Long non-coding RNAs (lncRNAs) are involved in various pathophysiologic processes and human diseases. However, their dynamics and corresponding functions in pulmonary fibrosis remain poorly understood. In this study, portions of lncRNAs adjacent or homologous to protein-coding genes were determined by searching the UCSC genome bioinformatics database. This was found to be potentially useful for exploring lncRNA functions in disease progression. Previous studies showed that competing endogenous RNA (ceRNA) hypothesis is another method to predict lncRNA function. However, little is known about the function of ceRNA in pulmonary fibrosis. In this study, we selected two differentially expressed lncRNAs MRAK088388 and MRAK081523 to explore their regulatory mechanisms. MRAK088388 and MRAK081523 were analysed as long-intergenic non-coding RNAs (lincRNAs), and identified as orthologues of mouse lncRNAs AK088388 and AK081523, respectively. qRT-PCR and in situ hybridization (ISH) showed that they were significantly up-regulated, and located in the cytoplasm of interstitial lung cells. We also showed that MRAK088388 and N4bp2 had the same miRNA response elements (MREs) for miR-200, miR-429, miR-29, and miR-30, whereas MRAK081523 and Plxna4 had the same MREs for miR-218, miR-141, miR-98, and let-7. Moreover, the expression levels of N4bp2 and Plxna4 significantly increased in fibrotic rats, and were highly correlated with those of MRAK088388 and MRAK081523, respectively. Among their shared miRNAs, miR-29b-3p and let-7i-5p decreased in the model group, and were negatively correlated with the expression of MRAK088388 and MRAK081523, respectively. MRAK088388 and MRAK081523 could regulate N4bp2 and Plxna4 expression by sponging miR-29b-3p and let-7i-5p, respectively, and possessed regulatory functions as ceRNAs. Thus, our study may provide insights into the functional interactions of lncRNA, miRNA and mRNA, and lead to new theories for the pathogenesis and treatment of pulmonary fibrosis.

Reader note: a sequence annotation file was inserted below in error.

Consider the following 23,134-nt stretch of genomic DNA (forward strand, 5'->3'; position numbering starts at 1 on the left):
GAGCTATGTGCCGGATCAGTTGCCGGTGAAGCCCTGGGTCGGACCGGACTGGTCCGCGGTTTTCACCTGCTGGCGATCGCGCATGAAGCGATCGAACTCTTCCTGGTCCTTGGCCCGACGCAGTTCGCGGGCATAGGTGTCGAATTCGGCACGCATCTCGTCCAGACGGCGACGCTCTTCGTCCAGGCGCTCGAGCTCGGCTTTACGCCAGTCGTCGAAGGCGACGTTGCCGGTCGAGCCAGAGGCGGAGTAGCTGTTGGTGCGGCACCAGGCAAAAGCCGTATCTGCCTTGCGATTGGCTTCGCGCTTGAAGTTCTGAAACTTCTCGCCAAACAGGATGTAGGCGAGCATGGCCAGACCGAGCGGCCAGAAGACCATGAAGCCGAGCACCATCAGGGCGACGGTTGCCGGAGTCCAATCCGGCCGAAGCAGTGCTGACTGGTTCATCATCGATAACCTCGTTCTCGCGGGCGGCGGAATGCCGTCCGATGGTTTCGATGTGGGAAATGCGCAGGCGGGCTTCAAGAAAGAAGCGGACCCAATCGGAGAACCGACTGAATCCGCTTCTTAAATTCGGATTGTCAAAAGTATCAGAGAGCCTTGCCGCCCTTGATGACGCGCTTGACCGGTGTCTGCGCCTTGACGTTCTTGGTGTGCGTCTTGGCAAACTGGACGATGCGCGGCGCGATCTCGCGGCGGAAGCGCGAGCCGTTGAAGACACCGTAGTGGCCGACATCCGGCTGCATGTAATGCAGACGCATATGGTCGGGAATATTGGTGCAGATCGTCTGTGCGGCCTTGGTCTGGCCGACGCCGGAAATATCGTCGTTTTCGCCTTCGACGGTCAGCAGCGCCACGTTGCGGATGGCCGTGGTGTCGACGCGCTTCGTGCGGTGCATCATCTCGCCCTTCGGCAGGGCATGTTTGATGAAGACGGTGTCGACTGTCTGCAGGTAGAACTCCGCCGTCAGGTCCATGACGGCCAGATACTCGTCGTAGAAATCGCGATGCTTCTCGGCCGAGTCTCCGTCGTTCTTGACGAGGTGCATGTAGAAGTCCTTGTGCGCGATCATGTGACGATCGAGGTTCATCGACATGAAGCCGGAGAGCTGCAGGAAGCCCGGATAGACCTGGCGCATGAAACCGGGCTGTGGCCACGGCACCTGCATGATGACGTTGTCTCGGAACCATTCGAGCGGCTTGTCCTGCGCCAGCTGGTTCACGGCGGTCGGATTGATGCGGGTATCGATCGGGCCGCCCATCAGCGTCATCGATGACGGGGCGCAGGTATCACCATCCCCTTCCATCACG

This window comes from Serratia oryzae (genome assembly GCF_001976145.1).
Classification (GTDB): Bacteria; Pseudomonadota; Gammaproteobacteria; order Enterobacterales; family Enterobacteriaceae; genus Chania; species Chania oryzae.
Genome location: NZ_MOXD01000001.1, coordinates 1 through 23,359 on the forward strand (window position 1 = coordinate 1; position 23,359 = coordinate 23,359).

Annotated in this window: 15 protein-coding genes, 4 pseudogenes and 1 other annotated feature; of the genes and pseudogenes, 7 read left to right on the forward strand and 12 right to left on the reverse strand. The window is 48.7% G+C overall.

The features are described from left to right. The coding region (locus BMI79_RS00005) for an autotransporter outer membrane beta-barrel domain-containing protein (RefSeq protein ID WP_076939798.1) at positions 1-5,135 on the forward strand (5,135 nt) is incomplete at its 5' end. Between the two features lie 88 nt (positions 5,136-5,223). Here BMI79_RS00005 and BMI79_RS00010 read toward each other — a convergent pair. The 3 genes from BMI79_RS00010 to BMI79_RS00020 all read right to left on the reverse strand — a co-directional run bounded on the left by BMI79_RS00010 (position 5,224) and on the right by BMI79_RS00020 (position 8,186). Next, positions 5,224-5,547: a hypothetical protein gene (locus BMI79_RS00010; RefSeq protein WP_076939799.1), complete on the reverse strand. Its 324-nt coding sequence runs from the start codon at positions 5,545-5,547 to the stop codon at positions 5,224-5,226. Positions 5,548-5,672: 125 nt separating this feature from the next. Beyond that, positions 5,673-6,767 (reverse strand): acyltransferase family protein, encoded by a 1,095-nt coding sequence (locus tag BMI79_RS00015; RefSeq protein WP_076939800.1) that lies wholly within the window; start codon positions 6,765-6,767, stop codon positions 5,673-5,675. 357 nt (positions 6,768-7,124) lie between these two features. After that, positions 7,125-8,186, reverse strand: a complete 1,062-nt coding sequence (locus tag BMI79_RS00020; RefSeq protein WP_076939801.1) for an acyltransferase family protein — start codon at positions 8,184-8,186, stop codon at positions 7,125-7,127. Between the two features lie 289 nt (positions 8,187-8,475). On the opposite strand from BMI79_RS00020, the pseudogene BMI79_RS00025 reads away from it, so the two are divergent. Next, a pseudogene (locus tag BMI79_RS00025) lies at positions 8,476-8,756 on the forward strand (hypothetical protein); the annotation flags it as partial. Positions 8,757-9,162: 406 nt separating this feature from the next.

Analysing the relationship between lncRNA and protein-coding gene and the role of lncRNA as ceRNA in pulmonary fibrosis.
Song X1, Cao G, Jing L, Lin S, Wang X, Zhang J, Wang M, Liu W, Lv C.
J Cell Mol Med. 2014 Apr 6. [PMID:24702795]

The retrovirus HERVH is a long noncoding RNA required for human embryonic stem cell identity